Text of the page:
BU: Now Available in Shuffle, Nano, Classic, or Touch
Sports, videos, lectures, and more live on iTunes
What do Nobel Prize winners, broomball, National Public Radio, and BU ice hockey have in common? They’re all coming to an iPod near you, thanks to BU’s podcast service, which went live on iTunes earlier this month.
The offerings are part of iTunesU, a menu of podcasts from more than 100 colleges and universities around the world. BU’s page has videos and audio slide shows from BU Today, taped lectures and symposiums from BUniverse, and select programming from WBUR, BU’s NPR member station, along with hockey, lacrosse, and basketball highlights courtesy of BU Athletics. Soon, it will also feature a selection of lectures, lab demonstrations, and multimedia supplements to BU courses.
Visitors can download BU Today videos, watch an address by microfinance pioneer Muhammad Yunus, catch up on current event coverage from Here & Now or On Point, or even listen to an entire performance of The Barber of Seville by the College of Fine Arts Opera Institute and the BU Chamber Orchestra — all for free. They can also subscribe to the different podcast submenus and have new content automatically sent their way.
BU’s podcasts are about to expand to include course content. That effort is being led by Victor Coelho, associate provost for undergraduate education and chair of the College of Fine Arts musicology department and of the College of Arts and Sciences music department, and Swapna Kumar, a School of Education instructor in the department of curriculum and teaching.
“Students are saying they value podcasts as supplements to the classroom experience,” says Kumar, who has been conducting survey and focus group research on how blogs and podcasts can enhance their classroom experience.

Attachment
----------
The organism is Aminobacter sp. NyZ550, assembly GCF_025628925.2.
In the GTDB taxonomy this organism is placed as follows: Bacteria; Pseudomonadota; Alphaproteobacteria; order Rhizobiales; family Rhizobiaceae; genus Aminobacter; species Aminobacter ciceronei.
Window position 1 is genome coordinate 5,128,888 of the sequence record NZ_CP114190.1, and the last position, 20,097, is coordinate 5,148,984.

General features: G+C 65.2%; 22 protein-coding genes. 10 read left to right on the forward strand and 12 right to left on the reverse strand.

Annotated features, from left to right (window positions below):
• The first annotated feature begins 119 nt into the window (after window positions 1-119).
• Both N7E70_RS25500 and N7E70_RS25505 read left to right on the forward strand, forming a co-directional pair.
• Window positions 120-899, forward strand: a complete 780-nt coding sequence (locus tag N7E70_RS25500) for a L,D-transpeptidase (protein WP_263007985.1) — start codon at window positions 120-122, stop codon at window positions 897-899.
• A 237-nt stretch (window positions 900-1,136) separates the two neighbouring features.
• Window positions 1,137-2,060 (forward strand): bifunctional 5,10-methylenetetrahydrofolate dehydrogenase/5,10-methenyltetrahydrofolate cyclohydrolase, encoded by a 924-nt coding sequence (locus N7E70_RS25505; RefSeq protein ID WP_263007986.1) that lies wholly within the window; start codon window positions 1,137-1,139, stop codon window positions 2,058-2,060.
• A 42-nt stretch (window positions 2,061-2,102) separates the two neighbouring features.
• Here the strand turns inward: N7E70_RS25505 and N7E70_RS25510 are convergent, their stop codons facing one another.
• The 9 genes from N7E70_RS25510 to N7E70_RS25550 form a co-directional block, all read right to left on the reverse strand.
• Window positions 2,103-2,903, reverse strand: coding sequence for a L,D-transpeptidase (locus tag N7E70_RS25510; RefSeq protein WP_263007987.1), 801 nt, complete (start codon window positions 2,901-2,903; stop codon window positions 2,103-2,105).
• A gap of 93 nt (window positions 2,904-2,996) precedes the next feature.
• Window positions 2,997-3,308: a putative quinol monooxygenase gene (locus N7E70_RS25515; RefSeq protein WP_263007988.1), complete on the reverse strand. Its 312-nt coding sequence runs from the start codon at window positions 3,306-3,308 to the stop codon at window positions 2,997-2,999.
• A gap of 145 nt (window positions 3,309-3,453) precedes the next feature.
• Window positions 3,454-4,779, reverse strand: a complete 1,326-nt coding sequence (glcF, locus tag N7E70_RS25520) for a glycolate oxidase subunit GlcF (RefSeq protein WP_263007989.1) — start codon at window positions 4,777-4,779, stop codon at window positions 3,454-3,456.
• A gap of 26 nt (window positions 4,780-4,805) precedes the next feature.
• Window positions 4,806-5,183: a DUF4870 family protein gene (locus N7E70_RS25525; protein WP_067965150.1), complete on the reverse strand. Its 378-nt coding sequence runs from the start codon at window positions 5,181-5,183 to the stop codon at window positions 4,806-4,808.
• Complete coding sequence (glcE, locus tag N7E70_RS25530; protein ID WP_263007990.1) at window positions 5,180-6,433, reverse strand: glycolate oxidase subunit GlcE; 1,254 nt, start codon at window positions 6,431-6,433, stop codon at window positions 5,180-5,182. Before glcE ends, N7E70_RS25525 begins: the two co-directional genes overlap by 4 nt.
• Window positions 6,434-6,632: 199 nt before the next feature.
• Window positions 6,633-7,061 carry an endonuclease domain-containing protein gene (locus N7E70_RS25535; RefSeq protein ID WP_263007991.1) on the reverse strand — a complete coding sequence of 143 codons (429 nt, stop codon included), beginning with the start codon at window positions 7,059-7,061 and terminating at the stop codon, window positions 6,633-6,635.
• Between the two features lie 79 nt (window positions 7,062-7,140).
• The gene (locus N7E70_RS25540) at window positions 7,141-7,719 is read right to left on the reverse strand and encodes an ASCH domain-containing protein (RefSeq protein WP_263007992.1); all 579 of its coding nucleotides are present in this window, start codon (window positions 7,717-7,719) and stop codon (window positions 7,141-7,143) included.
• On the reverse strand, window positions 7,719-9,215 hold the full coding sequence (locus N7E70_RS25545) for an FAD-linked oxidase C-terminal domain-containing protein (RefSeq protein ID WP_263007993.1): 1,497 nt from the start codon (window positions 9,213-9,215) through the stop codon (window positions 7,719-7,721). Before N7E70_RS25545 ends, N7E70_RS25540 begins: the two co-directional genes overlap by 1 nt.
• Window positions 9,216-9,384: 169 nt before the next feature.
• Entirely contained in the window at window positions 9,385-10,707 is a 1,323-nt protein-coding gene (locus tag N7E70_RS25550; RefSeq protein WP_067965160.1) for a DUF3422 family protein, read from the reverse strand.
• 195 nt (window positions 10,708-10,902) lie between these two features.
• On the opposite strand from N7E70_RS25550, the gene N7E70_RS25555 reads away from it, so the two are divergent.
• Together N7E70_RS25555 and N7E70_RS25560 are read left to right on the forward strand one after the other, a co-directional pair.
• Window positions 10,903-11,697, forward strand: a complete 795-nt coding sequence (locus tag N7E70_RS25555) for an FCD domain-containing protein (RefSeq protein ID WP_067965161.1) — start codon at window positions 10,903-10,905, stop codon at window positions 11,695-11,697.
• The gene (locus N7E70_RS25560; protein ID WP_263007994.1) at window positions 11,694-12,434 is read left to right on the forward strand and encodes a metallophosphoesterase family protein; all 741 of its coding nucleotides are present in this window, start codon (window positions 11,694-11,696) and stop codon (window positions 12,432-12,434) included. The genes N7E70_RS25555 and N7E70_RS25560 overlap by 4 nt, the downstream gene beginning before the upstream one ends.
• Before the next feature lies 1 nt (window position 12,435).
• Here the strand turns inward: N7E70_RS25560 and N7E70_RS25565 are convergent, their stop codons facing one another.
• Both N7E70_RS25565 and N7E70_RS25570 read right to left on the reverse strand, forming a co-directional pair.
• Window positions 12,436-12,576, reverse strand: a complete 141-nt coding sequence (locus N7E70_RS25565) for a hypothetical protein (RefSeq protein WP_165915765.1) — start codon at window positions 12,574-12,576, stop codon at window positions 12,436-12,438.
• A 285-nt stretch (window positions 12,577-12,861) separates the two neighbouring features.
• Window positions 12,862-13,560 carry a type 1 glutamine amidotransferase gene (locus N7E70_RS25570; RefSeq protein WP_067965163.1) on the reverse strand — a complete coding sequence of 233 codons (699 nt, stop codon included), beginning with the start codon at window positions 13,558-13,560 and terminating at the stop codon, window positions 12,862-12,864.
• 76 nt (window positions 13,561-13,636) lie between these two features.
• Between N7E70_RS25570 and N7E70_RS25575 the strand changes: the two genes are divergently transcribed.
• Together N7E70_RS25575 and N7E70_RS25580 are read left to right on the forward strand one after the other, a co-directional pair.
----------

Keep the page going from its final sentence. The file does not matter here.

She and Coelho have acquired three portable Echo360 systems that can be installed in classrooms to record video of lectures, discussions, or presentations and automatically upload the digital file.
“We’ll supply the infrastructure and support, working with the Office of Information Technology,” says Coelho. “But iTunesU is designed to be very easy and cost-effective.” He and Kumar are creating an online form for faculty to request podcast advice and support, and they expect significant content to be available by the end of this semester or early in 2009.
“It will be up to the professors to use this or not. It’s a choice, not a mandate,” says Coelho. “But I’ve already heard from many of them, and their interest is piqued.”
To see BU’s offerings on iTunes U, click here, then click on the “Launch iTunes” link in the lower left corner of the page.
Chris Berdik can be reached at firstname.lastname@example.org.+ Comments